WASHINGTON — The U.S. Army tapped Lockheed Martin to fit a combined cyber, electronic warfare and signals intelligence system on Stryker combat vehicles and come up with a plan for doing so on the new troop-carrying Armored Multi-Purpose Vehicle.
A nearly $73 million order, announced this month by the Army Project Manager for Electronic Warfare and Cyber, calls for Terrestrial Layer System-Brigade Combat Team technologies, or TLS-BCT, installed on Strykers, made by General Dynamics, and “initiates the system design” for mounting onto AMPVs, made by BAE Systems.
The TLS-BCT system, developed by Lockheed, is one of several Army initiatives to reinvigorate its EW capabilities. It’s meant to provide soldiers with increased situational awareness by sensing what’s on the battlefield and beefing up options to disrupt or dismantle faraway networks.
Modern warfare often revolves around control of the electromagnetic spectrum for weapons guidance, allied communication and enemy identification and suppression.
The go-ahead for Lockheed to work on AMPV integration follows both a previous TLS-BCT award in July, worth about $59 million, and delivery of the AMPV to the 1st Brigade Combat Team, 3rd Infantry Division, at Fort Stewart in Georgia.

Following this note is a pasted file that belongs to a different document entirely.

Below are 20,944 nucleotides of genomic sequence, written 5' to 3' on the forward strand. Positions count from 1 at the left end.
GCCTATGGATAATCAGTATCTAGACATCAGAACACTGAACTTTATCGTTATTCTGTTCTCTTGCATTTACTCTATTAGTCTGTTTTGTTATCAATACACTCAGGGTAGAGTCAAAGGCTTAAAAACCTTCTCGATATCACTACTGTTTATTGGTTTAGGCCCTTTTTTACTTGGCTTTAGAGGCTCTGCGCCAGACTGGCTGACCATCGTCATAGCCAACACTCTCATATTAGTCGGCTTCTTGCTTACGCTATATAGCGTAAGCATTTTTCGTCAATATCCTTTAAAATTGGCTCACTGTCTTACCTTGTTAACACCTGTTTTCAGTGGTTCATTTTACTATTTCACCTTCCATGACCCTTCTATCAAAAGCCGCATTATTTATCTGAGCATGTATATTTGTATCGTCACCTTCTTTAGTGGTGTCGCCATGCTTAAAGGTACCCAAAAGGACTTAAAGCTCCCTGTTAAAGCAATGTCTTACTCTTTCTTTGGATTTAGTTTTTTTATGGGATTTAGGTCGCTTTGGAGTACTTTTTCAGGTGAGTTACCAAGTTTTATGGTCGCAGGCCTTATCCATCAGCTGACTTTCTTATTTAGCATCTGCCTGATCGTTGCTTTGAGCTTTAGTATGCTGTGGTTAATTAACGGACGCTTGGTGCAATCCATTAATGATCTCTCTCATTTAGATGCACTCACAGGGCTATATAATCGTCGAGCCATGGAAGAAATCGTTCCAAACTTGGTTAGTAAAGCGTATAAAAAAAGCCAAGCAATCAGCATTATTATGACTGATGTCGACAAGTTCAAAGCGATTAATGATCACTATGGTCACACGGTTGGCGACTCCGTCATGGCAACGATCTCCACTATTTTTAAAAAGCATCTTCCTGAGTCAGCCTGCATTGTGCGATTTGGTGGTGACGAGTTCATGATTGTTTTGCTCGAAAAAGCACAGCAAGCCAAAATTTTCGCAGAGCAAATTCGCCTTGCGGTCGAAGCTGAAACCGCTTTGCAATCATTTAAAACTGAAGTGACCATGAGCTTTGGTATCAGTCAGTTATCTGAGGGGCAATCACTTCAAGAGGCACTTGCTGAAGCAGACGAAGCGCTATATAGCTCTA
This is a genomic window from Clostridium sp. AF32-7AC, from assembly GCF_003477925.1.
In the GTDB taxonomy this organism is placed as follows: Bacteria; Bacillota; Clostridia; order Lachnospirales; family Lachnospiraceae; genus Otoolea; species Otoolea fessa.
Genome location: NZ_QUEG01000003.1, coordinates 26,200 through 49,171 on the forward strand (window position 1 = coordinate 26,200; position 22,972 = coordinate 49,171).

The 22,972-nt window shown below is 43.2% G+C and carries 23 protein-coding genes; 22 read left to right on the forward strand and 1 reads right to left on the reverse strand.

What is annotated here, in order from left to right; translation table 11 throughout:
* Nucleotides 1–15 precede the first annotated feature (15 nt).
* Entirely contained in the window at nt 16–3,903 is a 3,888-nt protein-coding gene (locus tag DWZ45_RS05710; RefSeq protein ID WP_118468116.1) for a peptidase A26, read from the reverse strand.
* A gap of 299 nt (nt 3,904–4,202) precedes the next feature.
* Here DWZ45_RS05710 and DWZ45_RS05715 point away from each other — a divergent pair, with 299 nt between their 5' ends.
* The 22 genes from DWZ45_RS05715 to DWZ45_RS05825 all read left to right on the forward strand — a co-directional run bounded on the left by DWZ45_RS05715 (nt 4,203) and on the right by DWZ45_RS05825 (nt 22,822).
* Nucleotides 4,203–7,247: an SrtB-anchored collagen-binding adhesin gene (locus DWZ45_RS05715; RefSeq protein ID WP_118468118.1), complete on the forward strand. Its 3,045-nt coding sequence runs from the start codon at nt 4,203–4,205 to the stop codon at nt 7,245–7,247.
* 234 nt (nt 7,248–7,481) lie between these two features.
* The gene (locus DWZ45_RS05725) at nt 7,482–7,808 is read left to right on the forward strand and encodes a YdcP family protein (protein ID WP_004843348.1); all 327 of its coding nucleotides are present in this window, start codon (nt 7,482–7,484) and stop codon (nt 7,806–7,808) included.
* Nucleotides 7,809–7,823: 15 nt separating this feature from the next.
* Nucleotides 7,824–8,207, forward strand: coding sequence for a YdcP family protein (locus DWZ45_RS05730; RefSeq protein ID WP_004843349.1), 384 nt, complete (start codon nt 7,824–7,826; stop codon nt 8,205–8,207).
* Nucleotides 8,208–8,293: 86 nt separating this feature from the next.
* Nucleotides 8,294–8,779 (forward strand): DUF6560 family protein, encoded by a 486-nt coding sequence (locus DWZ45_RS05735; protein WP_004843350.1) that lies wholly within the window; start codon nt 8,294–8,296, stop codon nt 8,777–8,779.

The AMPV replaces the Vietnam War-era M113, hundreds of which have been committed to Ukraine to help fend off Russia’s invasion. It shares common components with other Army assets, including howitzers.
The Army, which has purchased thousands of Strykers in the program’s two-decade history, expects to buy 197 AMPVs in fiscal 2024, when combining base budget and supplemental funding, Defense News reported.
Colin Demarest is a reporter at C4ISRNET, where he covers military networks, cyber and IT. Colin previously covered the Department of Energy and its National Nuclear Security Administration — namely Cold War cleanup and nuclear weapons development — for a daily newspaper in South Carolina. Colin is also an award-winning photographer.